NJ Sharing Network, a non-profit organization responsible for the recovery of organs and tissue for nearly 5,000 New Jerseyans awaiting life-saving transplants, awarded Mary DiNardo with the 2012 “Ray of Hope” award.

The honor is awarded to heroes who shine light on how organ and tissue donation saves lives and brings attention to the national waiting list of 110,000 people, all of whom are praying the right match is found.

DiNardo, recognized at the organization’s 25th anniversary dinner and auction on April 12, is the widow of Det. Marc Anthony DiNardo of the Jersey City Police Department, who was killed in July 2009.  He was one of five officers shot as they pursued two robbery suspects in a Reed Street apartment building. The detective left behind three young children, and many family and friends who remember him as a hero.

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DiNardo, a Jersey City native who now lives in Jefferson, made the decision to donate her husband’s organs and tissue. The lives of three New Jerseyans were saved by the detective’s heart and two kidneys, while countless others benefitted from the gift of tissue donation.

“Although Mary was experiencing a devastating tragedy, giving someone else the gift of life offered solace and hope,” said Joe Roth, president & CEO, NJ Sharing Network.

In the past couple of years, DiNardo has lent her support to the creation of the “Legacy of Heroes.” On the anniversary of her husband’s death in 2010, DiNardo joined with more than 500 police officers, firefighters, family, NJ Sharing Network representatives and others to announce the program, the first-of-its-kind in New Jersey in which first responders pledge to become organ donors, and to help educate the community about the importance of registering to become a donor.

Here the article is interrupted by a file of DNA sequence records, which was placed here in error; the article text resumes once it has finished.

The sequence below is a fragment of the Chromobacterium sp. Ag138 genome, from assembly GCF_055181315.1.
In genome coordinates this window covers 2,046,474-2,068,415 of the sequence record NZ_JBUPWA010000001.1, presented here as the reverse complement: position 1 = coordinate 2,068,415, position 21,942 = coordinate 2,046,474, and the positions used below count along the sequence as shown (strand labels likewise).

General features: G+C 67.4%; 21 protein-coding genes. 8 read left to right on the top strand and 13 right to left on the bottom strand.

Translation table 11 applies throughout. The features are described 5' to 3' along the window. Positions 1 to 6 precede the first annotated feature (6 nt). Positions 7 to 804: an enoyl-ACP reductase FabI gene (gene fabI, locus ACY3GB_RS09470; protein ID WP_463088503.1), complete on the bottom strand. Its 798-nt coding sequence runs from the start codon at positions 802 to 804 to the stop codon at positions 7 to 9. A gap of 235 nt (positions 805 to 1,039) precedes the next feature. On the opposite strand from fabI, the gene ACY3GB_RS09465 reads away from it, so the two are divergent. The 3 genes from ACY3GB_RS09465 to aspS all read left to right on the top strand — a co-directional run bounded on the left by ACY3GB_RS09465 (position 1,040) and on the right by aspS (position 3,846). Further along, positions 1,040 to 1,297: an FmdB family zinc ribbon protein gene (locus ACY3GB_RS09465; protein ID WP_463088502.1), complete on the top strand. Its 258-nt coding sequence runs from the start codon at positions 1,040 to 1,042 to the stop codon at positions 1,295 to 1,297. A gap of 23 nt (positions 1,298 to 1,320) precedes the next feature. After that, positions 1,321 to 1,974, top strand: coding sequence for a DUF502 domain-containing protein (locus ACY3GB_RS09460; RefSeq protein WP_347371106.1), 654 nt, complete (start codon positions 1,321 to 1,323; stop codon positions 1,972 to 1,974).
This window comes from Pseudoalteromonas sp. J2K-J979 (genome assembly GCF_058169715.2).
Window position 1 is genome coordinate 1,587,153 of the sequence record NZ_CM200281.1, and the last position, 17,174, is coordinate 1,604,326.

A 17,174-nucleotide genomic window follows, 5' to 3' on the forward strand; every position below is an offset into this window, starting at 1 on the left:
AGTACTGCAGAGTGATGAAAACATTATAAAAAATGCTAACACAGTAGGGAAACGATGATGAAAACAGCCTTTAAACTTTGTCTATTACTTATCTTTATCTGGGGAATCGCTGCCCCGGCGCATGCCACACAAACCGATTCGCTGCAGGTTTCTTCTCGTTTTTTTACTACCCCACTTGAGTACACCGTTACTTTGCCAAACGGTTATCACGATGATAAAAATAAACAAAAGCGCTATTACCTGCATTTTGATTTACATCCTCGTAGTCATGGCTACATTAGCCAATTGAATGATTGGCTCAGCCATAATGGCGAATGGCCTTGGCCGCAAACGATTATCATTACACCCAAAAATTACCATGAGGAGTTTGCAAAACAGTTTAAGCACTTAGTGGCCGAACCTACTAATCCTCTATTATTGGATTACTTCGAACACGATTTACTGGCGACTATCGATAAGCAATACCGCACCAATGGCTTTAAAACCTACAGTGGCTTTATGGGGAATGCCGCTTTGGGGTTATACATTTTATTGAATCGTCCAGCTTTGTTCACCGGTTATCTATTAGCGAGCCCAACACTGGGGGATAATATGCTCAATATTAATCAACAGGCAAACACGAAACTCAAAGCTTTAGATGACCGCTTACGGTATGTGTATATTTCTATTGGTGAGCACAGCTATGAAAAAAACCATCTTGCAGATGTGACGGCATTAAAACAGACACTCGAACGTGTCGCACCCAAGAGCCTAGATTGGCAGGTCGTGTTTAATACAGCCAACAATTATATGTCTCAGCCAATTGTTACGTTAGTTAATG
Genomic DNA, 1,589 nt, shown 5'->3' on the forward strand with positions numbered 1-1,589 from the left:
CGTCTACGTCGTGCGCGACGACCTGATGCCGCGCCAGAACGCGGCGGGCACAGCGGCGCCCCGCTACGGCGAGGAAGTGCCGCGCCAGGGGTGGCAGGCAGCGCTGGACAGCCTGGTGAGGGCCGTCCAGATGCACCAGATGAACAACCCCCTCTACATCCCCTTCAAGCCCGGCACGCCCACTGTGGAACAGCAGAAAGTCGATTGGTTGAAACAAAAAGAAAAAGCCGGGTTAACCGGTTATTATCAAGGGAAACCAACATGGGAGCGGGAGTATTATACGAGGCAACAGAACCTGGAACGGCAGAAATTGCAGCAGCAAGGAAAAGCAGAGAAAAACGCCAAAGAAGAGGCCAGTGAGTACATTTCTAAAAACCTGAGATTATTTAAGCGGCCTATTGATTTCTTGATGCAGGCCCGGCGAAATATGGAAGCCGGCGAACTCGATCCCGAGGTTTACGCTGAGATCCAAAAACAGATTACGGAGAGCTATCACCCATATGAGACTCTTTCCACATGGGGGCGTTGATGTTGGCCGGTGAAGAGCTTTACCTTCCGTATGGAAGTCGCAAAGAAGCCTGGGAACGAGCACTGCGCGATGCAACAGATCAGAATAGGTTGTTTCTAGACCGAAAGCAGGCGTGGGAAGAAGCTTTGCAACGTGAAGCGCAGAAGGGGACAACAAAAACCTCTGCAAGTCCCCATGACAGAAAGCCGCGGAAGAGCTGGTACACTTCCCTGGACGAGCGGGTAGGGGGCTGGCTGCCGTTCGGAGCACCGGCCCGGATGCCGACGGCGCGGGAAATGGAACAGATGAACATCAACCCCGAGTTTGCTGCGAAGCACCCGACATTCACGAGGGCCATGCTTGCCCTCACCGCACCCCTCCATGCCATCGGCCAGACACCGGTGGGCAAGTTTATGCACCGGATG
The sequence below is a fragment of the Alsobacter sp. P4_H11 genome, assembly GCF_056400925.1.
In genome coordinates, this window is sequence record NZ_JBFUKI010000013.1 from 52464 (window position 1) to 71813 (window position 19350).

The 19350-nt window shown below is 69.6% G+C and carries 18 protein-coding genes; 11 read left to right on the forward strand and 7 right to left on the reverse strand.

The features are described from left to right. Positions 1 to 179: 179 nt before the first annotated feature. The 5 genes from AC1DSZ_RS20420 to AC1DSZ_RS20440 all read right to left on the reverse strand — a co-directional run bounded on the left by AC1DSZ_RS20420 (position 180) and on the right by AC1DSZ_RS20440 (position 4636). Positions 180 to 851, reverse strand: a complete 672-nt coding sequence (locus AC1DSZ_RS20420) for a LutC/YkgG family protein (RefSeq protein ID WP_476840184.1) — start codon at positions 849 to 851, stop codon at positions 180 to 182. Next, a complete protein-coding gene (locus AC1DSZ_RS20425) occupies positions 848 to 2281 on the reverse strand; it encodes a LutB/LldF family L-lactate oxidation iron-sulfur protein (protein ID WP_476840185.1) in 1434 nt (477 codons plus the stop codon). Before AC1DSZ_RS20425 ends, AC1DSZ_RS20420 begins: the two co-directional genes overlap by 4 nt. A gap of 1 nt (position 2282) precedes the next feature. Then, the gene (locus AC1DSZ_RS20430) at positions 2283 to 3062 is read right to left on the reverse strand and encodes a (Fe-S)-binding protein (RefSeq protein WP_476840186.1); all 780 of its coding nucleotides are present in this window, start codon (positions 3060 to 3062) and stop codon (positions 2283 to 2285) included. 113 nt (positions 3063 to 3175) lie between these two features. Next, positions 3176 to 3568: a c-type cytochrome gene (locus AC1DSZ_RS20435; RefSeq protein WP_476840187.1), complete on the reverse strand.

“The `Ray of Hope’ award is an honor I honestly wish I didn’t have to receive. I’d rather my husband be here,” DiNardo said. “My husband wasn’t a registered organ donor; he just never got around to it. But we discussed it, and I know this is what he wanted.”

“I need something positive to come out of my husband’s death,” she added. “The first step was to donate his organs, which saved three lives. Now I am in search of an extension of that purpose to save more lives. That is what I can do in his memory.”

About the “Ray of Hope” Award

The award is named after Jason Kendall Ray, the team mascot for the University of North Carolina basketball team. He was in New Jersey for the NCAA tournament in 2007, when he was hit by a car in Fort Lee. His organs saved the lives of four individuals; many others benefitted from his tissue donation through NJ Sharing Network. A video was produced for ESPN, entitled “Ray of Hope,” capturing the powerful meeting between Jason’s parents and the New Jerseyans who received his organs. The “Ray of Hope” award is now given to other heroes who selflessly help others.

About NJ Sharing Network

NJ Sharing Network is a non-profit, federally designated organization responsible for the recovery and placement of donated organs and tissue for New Jersey residents in need of life-saving transplants. NJ Sharing Network is celebrating 25 years of saving lives through organ and tissue donation in 2012.  For information about donation and transplantation in NJ, contact us at 1-800-742-7365 or  info@sharenj.org.